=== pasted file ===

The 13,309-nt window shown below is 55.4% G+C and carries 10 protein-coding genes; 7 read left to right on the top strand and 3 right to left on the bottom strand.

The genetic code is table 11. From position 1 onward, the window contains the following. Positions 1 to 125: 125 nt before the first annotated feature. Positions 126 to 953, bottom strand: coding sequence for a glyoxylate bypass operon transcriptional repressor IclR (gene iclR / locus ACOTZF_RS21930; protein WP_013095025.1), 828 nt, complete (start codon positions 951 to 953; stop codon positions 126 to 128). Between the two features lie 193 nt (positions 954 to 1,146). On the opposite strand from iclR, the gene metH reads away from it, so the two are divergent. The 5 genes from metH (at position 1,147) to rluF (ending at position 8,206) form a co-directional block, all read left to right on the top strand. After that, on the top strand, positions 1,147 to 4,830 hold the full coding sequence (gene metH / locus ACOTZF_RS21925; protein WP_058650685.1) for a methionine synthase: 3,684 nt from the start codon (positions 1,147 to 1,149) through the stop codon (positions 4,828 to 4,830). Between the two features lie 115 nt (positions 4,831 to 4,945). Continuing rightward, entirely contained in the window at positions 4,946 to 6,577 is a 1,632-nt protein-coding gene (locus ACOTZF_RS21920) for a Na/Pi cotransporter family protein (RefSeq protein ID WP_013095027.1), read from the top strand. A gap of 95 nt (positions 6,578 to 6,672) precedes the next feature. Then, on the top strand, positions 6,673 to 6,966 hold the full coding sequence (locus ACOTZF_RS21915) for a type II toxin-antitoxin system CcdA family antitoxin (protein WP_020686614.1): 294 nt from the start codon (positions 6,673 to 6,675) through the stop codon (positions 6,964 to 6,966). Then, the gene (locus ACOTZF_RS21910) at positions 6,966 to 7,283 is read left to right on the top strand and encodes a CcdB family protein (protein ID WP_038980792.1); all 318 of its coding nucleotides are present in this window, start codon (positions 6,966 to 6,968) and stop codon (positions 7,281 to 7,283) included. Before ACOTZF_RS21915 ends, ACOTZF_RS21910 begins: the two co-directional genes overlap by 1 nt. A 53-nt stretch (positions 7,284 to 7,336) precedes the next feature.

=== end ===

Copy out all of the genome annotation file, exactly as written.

The 13,309-nt window shown below is 55.4% G+C and carries 10 protein-coding genes; 7 read left to right on the top strand and 3 right to left on the bottom strand.

The genetic code is table 11. From position 1 onward, the window contains the following. Positions 1 to 125: 125 nt before the first annotated feature. Positions 126 to 953, bottom strand: coding sequence for a glyoxylate bypass operon transcriptional repressor IclR (gene iclR / locus ACOTZF_RS21930; protein WP_013095025.1), 828 nt, complete (start codon positions 951 to 953; stop codon positions 126 to 128). Between the two features lie 193 nt (positions 954 to 1,146). On the opposite strand from iclR, the gene metH reads away from it, so the two are divergent. The 5 genes from metH (at position 1,147) to rluF (ending at position 8,206) form a co-directional block, all read left to right on the top strand. After that, on the top strand, positions 1,147 to 4,830 hold the full coding sequence (gene metH / locus ACOTZF_RS21925; protein WP_058650685.1) for a methionine synthase: 3,684 nt from the start codon (positions 1,147 to 1,149) through the stop codon (positions 4,828 to 4,830). Between the two features lie 115 nt (positions 4,831 to 4,945). Continuing rightward, entirely contained in the window at positions 4,946 to 6,577 is a 1,632-nt protein-coding gene (locus ACOTZF_RS21920) for a Na/Pi cotransporter family protein (RefSeq protein ID WP_013095027.1), read from the top strand. A gap of 95 nt (positions 6,578 to 6,672) precedes the next feature. Then, on the top strand, positions 6,673 to 6,966 hold the full coding sequence (locus ACOTZF_RS21915) for a type II toxin-antitoxin system CcdA family antitoxin (protein WP_020686614.1): 294 nt from the start codon (positions 6,673 to 6,675) through the stop codon (positions 6,964 to 6,966). Then, the gene (locus ACOTZF_RS21910) at positions 6,966 to 7,283 is read left to right on the top strand and encodes a CcdB family protein (protein ID WP_038980792.1); all 318 of its coding nucleotides are present in this window, start codon (positions 6,966 to 6,968) and stop codon (positions 7,281 to 7,283) included. Before ACOTZF_RS21915 ends, ACOTZF_RS21910 begins: the two co-directional genes overlap by 1 nt. A 53-nt stretch (positions 7,284 to 7,336) precedes the next feature.